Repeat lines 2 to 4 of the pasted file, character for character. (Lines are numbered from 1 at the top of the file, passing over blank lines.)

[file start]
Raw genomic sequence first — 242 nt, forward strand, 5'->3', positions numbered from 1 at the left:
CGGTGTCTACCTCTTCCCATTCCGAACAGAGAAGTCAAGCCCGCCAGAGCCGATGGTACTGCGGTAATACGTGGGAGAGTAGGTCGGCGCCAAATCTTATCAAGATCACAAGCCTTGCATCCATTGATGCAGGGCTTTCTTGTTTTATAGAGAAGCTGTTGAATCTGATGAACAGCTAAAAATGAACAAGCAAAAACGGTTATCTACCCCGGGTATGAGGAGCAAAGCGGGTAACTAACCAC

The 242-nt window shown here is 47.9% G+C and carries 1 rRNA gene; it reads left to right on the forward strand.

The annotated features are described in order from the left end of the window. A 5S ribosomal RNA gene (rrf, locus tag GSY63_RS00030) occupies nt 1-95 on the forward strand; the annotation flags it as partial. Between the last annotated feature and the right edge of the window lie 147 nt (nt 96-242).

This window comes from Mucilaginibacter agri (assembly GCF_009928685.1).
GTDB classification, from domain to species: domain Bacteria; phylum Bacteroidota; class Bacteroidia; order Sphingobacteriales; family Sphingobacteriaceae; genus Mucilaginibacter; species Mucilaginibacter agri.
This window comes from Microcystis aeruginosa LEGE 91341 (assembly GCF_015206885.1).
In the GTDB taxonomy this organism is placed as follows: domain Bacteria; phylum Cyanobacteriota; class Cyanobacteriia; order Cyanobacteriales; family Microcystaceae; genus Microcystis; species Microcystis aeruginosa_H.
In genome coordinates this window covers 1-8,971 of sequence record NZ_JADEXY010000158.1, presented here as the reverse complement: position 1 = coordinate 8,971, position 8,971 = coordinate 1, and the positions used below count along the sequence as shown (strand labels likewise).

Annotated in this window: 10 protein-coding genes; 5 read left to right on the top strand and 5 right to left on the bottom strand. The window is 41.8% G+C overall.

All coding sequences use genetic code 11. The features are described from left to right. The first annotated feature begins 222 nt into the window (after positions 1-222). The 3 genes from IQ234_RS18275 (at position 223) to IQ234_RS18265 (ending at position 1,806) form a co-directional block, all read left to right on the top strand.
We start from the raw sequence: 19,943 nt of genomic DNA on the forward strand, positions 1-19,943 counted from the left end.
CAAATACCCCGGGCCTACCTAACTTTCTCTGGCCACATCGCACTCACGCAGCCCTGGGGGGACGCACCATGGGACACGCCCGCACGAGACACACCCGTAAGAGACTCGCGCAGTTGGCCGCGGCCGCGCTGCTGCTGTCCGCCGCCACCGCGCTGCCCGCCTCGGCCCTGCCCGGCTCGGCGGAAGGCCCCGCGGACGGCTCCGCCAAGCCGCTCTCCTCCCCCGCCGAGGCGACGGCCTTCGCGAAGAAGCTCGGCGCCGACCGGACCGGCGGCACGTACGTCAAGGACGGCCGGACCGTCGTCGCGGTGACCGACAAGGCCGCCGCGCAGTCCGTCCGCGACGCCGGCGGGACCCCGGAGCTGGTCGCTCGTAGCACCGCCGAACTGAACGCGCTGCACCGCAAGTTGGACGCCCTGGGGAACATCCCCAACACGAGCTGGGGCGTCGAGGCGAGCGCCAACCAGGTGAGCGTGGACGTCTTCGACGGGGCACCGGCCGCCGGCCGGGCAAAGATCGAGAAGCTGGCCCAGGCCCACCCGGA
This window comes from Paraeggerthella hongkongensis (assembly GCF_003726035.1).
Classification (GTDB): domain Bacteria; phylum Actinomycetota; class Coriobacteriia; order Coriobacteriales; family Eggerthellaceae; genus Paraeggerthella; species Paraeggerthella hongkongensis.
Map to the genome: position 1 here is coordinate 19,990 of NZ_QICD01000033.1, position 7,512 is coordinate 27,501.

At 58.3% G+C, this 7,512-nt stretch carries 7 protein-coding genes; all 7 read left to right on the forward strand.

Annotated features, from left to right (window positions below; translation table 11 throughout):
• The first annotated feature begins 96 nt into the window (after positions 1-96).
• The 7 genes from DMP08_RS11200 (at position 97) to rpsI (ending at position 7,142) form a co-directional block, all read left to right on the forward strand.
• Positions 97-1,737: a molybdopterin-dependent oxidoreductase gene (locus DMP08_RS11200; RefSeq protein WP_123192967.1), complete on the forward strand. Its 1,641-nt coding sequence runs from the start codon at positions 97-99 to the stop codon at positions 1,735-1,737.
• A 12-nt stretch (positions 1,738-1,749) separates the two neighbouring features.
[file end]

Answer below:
CGGTGTCTACCTCTTCCCATTCCGAACAGAGAAGTCAAGCCCGCCAGAGCCGATGGTACTGCGGTAATACGTGGGAGAGTAGGTCGGCGCCAAATCTTATCAAGATCACAAGCCTTGCATCCATTGATGCAGGGCTTTCTTGTTTTATAGAGAAGCTGTTGAATCTGATGAACAGCTAAAAATGAACAAGCAAAAACGGTTATCTACCCCGGGTATGAGGAGCAAAGCGGGTAACTAACCAC

The 242-nt window shown here is 47.9% G+C and carries 1 rRNA gene; it reads left to right on the forward strand.

The annotated features are described in order from the left end of the window. A 5S ribosomal RNA gene (rrf, locus tag GSY63_RS00030) occupies nt 1-95 on the forward strand; the annotation flags it as partial. Between the last annotated feature and the right edge of the window lie 147 nt (nt 96-242).